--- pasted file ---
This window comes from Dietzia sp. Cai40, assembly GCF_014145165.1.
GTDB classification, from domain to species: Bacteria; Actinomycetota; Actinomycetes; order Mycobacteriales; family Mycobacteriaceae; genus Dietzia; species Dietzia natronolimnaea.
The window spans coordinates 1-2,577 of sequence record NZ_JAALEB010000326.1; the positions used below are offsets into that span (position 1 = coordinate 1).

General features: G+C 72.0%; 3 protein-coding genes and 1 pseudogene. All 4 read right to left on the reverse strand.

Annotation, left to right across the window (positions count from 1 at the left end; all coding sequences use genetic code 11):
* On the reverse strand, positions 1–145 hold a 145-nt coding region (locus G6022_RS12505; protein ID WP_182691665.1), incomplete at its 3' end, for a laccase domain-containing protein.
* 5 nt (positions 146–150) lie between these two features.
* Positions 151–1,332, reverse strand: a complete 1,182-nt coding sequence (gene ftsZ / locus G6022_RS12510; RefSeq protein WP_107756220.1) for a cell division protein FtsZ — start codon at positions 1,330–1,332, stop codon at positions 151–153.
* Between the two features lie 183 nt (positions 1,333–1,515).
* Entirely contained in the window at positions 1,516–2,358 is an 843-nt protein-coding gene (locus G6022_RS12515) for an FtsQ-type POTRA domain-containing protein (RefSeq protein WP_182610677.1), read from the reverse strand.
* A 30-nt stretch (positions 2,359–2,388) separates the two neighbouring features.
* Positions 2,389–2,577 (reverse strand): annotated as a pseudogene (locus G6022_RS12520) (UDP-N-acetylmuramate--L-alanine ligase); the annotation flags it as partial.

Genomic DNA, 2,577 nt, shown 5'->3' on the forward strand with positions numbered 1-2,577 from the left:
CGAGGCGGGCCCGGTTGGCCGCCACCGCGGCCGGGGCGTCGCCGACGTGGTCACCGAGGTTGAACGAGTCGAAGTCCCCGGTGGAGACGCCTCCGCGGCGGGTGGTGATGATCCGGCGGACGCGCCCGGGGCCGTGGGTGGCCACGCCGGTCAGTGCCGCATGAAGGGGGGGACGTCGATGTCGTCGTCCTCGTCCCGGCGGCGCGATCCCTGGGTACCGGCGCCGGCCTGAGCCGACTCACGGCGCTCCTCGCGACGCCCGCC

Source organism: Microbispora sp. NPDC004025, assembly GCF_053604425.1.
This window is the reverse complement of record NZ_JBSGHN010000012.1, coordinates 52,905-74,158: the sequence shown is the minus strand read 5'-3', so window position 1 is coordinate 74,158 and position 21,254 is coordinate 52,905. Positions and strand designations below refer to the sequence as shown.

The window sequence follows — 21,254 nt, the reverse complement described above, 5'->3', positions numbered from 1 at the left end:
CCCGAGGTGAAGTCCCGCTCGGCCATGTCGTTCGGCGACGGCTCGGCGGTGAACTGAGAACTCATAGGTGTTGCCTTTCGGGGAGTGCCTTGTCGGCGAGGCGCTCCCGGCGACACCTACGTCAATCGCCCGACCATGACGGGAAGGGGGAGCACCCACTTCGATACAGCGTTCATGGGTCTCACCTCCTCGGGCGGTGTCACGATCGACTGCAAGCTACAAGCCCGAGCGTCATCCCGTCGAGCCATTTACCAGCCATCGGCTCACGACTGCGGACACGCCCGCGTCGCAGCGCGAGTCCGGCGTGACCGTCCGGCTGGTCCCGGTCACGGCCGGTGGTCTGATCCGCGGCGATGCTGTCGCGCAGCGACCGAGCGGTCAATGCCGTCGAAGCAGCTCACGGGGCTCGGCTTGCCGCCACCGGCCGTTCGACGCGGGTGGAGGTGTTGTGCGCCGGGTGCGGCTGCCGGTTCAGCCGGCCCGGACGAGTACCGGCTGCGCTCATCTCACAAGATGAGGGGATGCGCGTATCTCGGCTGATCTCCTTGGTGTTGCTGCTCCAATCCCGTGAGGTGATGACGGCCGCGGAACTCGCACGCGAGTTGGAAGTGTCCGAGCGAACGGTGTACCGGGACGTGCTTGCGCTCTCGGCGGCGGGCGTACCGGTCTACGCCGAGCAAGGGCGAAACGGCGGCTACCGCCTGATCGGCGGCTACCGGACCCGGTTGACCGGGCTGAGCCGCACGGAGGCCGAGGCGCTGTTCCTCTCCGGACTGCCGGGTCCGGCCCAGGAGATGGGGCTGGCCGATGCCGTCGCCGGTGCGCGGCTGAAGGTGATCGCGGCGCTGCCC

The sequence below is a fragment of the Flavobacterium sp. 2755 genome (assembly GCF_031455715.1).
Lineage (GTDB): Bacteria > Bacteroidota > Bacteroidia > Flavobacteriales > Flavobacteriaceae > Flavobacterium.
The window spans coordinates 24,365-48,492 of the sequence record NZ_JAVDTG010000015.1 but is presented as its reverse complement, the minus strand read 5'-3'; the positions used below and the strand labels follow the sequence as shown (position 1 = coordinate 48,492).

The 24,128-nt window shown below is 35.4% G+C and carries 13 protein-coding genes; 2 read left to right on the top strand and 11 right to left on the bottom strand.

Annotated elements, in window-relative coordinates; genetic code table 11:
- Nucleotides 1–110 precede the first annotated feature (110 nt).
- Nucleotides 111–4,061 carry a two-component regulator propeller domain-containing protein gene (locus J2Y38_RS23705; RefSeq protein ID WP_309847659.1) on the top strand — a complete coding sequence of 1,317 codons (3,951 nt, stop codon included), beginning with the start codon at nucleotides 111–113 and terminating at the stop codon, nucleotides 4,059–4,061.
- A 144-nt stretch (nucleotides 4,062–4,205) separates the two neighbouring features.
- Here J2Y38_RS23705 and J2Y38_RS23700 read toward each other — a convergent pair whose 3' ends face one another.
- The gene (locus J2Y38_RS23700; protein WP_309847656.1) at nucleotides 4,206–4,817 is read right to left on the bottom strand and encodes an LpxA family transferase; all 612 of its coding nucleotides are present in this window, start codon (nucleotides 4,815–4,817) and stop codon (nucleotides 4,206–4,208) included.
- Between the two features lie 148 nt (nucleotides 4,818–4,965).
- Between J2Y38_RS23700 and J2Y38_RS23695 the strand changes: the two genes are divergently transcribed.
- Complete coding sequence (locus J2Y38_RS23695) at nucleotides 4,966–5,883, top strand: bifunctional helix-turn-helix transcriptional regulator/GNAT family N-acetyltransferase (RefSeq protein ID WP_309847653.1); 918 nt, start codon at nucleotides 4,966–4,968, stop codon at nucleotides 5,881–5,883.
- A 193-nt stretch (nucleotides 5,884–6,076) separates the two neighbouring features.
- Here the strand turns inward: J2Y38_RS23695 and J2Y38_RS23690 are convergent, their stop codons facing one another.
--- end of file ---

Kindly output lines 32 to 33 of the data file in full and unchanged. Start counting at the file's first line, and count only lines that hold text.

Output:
- A 193-nt stretch (nucleotides 5,884–6,076) separates the two neighbouring features.
- Here the strand turns inward: J2Y38_RS23695 and J2Y38_RS23690 are convergent, their stop codons facing one another.